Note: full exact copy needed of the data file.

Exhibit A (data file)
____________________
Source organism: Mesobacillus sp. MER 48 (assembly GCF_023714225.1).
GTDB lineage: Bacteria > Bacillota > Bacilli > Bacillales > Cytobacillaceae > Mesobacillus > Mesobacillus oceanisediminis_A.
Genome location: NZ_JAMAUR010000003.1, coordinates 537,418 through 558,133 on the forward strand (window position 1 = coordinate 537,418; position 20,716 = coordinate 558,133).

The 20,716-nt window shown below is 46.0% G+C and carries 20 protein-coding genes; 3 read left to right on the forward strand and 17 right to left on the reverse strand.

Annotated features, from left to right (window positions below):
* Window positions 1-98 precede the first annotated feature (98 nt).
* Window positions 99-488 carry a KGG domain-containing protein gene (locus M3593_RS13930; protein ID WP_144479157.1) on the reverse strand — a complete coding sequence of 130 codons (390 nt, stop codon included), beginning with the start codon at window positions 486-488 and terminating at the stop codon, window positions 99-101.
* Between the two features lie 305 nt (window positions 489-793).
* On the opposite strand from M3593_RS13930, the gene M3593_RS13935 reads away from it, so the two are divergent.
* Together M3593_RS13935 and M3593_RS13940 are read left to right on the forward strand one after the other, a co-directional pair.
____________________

Source organism: Mesobacillus sp. MER 48 (assembly GCF_023714225.1).
GTDB lineage: Bacteria > Bacillota > Bacilli > Bacillales > Cytobacillaceae > Mesobacillus > Mesobacillus oceanisediminis_A.
Genome location: NZ_JAMAUR010000003.1, coordinates 537,418 through 558,133 on the forward strand (window position 1 = coordinate 537,418; position 20,716 = coordinate 558,133).

The 20,716-nt window shown below is 46.0% G+C and carries 20 protein-coding genes; 3 read left to right on the forward strand and 17 right to left on the reverse strand.

Annotated features, from left to right (window positions below):
* Window positions 1-98 precede the first annotated feature (98 nt).
* Window positions 99-488 carry a KGG domain-containing protein gene (locus M3593_RS13930; protein ID WP_144479157.1) on the reverse strand — a complete coding sequence of 130 codons (390 nt, stop codon included), beginning with the start codon at window positions 486-488 and terminating at the stop codon, window positions 99-101.
* Between the two features lie 305 nt (window positions 489-793).
* On the opposite strand from M3593_RS13930, the gene M3593_RS13935 reads away from it, so the two are divergent.
* Together M3593_RS13935 and M3593_RS13940 are read left to right on the forward strand one after the other, a co-directional pair.